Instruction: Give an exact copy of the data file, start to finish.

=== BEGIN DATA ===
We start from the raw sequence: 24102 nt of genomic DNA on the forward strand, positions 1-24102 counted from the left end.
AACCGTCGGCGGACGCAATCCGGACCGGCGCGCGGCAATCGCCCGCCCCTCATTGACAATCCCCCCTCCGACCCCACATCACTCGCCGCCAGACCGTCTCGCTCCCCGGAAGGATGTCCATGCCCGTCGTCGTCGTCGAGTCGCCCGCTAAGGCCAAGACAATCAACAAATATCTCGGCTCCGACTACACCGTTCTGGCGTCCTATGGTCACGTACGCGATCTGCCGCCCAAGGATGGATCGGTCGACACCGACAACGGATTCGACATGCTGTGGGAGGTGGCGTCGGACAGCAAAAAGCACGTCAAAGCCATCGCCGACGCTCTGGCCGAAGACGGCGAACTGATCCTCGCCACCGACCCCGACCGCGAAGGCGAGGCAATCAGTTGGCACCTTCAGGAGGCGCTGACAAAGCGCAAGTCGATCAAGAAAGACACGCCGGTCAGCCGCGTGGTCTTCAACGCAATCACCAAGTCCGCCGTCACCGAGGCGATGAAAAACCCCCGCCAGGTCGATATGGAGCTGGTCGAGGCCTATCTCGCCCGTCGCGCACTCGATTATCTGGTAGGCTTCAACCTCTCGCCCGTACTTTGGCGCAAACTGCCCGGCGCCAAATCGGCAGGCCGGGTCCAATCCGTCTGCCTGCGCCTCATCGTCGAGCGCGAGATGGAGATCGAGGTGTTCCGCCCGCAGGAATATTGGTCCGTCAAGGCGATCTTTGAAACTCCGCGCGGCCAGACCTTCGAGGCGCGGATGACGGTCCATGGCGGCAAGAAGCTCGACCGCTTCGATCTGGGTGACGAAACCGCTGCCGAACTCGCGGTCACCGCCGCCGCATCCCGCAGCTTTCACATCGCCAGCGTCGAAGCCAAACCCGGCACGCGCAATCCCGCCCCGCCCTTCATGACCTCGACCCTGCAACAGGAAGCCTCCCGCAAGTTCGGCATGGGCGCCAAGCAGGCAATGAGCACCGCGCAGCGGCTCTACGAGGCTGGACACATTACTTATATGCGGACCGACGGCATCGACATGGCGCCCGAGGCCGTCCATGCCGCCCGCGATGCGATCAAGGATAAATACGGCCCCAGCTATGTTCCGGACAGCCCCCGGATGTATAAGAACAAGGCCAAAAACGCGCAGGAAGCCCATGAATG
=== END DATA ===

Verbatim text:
We start from the raw sequence: 24102 nt of genomic DNA on the forward strand, positions 1-24102 counted from the left end.
AACCGTCGGCGGACGCAATCCGGACCGGCGCGCGGCAATCGCCCGCCCCTCATTGACAATCCCCCCTCCGACCCCACATCACTCGCCGCCAGACCGTCTCGCTCCCCGGAAGGATGTCCATGCCCGTCGTCGTCGTCGAGTCGCCCGCTAAGGCCAAGACAATCAACAAATATCTCGGCTCCGACTACACCGTTCTGGCGTCCTATGGTCACGTACGCGATCTGCCGCCCAAGGATGGATCGGTCGACACCGACAACGGATTCGACATGCTGTGGGAGGTGGCGTCGGACAGCAAAAAGCACGTCAAAGCCATCGCCGACGCTCTGGCCGAAGACGGCGAACTGATCCTCGCCACCGACCCCGACCGCGAAGGCGAGGCAATCAGTTGGCACCTTCAGGAGGCGCTGACAAAGCGCAAGTCGATCAAGAAAGACACGCCGGTCAGCCGCGTGGTCTTCAACGCAATCACCAAGTCCGCCGTCACCGAGGCGATGAAAAACCCCCGCCAGGTCGATATGGAGCTGGTCGAGGCCTATCTCGCCCGTCGCGCACTCGATTATCTGGTAGGCTTCAACCTCTCGCCCGTACTTTGGCGCAAACTGCCCGGCGCCAAATCGGCAGGCCGGGTCCAATCCGTCTGCCTGCGCCTCATCGTCGAGCGCGAGATGGAGATCGAGGTGTTCCGCCCGCAGGAATATTGGTCCGTCAAGGCGATCTTTGAAACTCCGCGCGGCCAGACCTTCGAGGCGCGGATGACGGTCCATGGCGGCAAGAAGCTCGACCGCTTCGATCTGGGTGACGAAACCGCTGCCGAACTCGCGGTCACCGCCGCCGCATCCCGCAGCTTTCACATCGCCAGCGTCGAAGCCAAACCCGGCACGCGCAATCCCGCCCCGCCCTTCATGACCTCGACCCTGCAACAGGAAGCCTCCCGCAAGTTCGGCATGGGCGCCAAGCAGGCAATGAGCACCGCGCAGCGGCTCTACGAGGCTGGACACATTACTTATATGCGGACCGACGGCATCGACATGGCGCCCGAGGCCGTCCATGCCGCCCGCGATGCGATCAAGGATAAATACGGCCCCAGCTATGTTCCGGACAGCCCCCGGATGTATAAGAACAAGGCCAAAAACGCGCAGGAAGCCCATGAATG